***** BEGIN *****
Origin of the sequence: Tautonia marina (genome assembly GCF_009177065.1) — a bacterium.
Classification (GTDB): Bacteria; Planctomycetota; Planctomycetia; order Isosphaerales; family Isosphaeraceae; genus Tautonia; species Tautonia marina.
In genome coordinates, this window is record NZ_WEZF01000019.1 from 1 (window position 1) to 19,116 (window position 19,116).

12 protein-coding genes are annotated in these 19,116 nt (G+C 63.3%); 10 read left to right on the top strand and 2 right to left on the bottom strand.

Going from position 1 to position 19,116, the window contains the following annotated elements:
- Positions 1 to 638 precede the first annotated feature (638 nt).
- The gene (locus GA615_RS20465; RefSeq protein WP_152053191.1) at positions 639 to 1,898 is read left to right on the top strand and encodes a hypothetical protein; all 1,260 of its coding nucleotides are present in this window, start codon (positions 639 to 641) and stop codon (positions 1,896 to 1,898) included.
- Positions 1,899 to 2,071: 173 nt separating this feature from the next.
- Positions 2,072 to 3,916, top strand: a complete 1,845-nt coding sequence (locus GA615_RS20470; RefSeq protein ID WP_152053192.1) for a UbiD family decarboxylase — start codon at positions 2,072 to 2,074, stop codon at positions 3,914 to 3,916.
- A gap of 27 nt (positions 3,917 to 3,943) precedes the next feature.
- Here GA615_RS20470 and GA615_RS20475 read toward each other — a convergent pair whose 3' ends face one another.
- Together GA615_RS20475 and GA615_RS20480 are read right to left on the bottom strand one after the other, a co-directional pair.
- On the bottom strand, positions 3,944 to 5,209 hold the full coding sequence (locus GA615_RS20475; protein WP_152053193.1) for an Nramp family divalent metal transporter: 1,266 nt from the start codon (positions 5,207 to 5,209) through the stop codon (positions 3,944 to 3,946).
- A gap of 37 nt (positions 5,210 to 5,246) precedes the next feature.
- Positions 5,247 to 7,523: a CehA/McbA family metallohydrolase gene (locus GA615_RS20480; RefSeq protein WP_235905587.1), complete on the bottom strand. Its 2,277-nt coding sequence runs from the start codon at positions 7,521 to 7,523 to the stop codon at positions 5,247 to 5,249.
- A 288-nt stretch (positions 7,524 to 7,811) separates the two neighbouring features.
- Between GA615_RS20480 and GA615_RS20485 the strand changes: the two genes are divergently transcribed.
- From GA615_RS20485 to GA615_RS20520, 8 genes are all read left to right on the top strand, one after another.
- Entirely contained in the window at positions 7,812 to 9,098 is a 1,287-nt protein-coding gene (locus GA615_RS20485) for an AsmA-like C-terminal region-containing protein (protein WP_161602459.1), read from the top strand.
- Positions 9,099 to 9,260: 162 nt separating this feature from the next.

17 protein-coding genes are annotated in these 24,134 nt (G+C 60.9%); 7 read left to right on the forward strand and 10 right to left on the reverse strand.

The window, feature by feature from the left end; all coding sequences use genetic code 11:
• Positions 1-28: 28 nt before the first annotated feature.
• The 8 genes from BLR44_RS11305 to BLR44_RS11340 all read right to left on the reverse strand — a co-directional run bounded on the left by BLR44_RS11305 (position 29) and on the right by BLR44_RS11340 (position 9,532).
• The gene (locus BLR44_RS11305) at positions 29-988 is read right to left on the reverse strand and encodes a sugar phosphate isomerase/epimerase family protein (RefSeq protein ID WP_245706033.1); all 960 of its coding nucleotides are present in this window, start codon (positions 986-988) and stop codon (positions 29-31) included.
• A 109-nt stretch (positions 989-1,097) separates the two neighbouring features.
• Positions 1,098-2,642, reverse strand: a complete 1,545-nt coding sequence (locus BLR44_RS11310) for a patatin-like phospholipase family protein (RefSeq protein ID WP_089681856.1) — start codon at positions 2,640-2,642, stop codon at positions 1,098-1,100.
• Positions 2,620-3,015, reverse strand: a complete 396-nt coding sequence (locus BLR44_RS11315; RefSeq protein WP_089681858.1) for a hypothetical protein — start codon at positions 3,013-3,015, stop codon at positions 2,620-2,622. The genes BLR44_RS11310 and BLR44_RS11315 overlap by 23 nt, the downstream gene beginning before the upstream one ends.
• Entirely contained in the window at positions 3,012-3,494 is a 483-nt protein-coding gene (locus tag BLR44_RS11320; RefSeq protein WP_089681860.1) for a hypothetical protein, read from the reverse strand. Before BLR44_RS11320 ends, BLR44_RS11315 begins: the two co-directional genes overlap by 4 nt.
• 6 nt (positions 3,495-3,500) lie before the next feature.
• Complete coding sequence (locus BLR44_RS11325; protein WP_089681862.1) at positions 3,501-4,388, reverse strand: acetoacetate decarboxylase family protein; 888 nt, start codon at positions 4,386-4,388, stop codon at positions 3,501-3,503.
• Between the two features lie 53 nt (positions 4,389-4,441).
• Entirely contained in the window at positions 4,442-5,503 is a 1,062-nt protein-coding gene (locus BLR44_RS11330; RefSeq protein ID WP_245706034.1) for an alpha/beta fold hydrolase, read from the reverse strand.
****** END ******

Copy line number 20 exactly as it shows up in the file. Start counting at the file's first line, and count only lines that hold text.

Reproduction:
- Positions 9,099 to 9,260: 162 nt separating this feature from the next.